• Big Issue vendor Phil in Melbourne (The Big Issue)Source: The Big Issue
Poverty can happen to anyone. Here are just three stories of people who overcame disadvantaged circumstances.
Aimee Chanthadavong

4 Dec 2017 - 12:45 PM  UPDATED 8 Dec 2017 - 4:53 PM

Poverty can happen to anyone. 

The Australian Council of Social Service’s (ACOSS) 2016 Poverty in Australia Report reveals that poverty is a serious problem in Australia, with nearly three million people living below the internationally accepted poverty line.

Here are just three stories of people who once were part of these statistics.

Alejandro Omar Villamil Gomez: Age 44 

Alejandro Gomez - who hails from Merida, Venezuela - tells SBS he was determined to ensure that his three children would not be raised in an environment of political turmoil. So he decided to move his family from Venezuela to Sydney seven years ago.

Gomez explains that although he expected to start from scratch upon settlement in Australia, he never thought he'd be forced to ask for charitable food packages from St Vincent de Paul in order to have enough money to pay for rent and school fees.

Alejandro Gomez (second right) moved from Venezuela to give his family better opportunities.

“We spent the first four years in Australia not being sure if we were able to stay in Australia,” Gomez tells SBS, choking back tears.

“But we couldn’t stand the kind of living in Venezuela, so we needed to leave the country; we had to go somewhere.” 

Through juggling a job in a restaurant while completing a masters degree in building services and management, Gomez and his wife ­– who also worked three jobs – got by. The couple were able to saved enough money to support themselves, without the help of charitable donations.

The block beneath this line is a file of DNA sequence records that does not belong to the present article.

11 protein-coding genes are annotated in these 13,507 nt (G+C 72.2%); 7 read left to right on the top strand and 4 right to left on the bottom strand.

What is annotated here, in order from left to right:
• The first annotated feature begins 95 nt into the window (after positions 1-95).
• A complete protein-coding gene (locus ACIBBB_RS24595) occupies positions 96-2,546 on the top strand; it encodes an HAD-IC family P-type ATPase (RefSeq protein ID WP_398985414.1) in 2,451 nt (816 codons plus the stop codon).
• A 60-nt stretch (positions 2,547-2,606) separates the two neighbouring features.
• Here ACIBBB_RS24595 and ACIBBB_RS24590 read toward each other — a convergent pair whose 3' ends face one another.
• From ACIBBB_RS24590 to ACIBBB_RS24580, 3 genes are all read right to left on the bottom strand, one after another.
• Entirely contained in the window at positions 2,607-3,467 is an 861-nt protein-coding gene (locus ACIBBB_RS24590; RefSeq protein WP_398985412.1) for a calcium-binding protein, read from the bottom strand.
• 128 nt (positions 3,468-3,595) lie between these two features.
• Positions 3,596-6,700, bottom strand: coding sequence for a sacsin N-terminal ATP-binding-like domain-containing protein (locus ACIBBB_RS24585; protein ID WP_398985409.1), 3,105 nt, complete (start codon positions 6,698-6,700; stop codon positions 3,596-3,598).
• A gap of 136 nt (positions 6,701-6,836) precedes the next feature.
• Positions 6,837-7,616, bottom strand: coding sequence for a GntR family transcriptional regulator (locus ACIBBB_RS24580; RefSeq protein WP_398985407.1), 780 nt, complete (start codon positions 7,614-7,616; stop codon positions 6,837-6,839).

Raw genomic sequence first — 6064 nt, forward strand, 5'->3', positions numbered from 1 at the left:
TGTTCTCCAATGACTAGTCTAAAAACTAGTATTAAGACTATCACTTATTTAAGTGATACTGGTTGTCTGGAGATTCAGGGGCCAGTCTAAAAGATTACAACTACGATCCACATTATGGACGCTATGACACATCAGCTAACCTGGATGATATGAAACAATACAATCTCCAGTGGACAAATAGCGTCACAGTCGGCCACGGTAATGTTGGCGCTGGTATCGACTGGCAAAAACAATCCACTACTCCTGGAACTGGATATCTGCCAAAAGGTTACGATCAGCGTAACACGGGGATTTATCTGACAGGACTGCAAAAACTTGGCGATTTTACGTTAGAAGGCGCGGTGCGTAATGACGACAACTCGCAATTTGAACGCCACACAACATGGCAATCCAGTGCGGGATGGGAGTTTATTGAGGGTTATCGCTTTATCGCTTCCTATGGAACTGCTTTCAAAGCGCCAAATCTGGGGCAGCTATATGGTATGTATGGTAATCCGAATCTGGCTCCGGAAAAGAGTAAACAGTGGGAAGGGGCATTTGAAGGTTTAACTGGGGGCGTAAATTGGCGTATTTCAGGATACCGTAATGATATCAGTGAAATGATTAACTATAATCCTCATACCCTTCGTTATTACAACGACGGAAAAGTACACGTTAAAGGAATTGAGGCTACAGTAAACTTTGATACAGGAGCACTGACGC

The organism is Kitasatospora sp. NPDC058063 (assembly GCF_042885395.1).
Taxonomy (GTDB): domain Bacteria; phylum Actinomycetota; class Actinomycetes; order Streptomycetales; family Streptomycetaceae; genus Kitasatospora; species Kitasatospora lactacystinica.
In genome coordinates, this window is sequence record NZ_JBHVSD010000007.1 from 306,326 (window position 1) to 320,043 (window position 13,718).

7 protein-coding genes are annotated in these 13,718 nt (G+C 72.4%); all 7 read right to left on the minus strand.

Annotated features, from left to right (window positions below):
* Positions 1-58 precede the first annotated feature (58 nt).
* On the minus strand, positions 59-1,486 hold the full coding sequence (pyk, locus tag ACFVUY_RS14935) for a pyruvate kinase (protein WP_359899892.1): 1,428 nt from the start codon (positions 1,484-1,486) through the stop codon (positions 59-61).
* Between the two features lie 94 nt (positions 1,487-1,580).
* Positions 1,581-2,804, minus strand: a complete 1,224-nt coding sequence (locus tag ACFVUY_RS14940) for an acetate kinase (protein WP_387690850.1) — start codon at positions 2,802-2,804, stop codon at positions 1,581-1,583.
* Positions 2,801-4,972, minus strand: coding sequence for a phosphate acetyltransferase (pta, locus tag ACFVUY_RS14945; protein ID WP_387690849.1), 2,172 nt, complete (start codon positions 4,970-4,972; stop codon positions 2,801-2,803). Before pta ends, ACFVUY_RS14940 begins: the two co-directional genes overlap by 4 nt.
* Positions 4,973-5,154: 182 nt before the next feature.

“We spent the first four years in Australia not being sure if we were able to stay in Australia."

Gomez, who is now a building renovation inspector, says he feels “totally relieved” to know his family are now financially comfortable.

“We have settled now and we have proper jobs now. It’s a new life. It’s a lot more than what we would have expected if we stayed in Venezuela.”

To donate to the poor or not?
When times are tough all around, should we still make an effort to support people living in poverty?

Matty Kratiuk: Age 37

Matty Kratiuk is currently a national sales executive at online directory firm, hipages.

But, he tells SBS, he hasn't always been a 'clean-cut' office worker. In fact, he was once a member of an outlawed bikie gang.

From sleeping on a train station bench to a corporate executive job, Matty Kratiuk overcame poverty.

Kratuik grew up in what he describes was a 'normal home' until he was 10-years-old. His mum worked as a nurse and his dad was a successful accountant. But that all changed when his parents got divorced and he was diagnosed with ADHD (attention deficit hyperactivity disorder). To cope, Kratiuk turned to alcohol – and eventually the drug, ice. 

Kratuik’s relationship with his father, who was also an alcoholic, became so tumultuous that living under the same roof with him was no longer an option. Instead, he found himself living on friends’ couches or on the streets, and getting involved with petty crime for cash.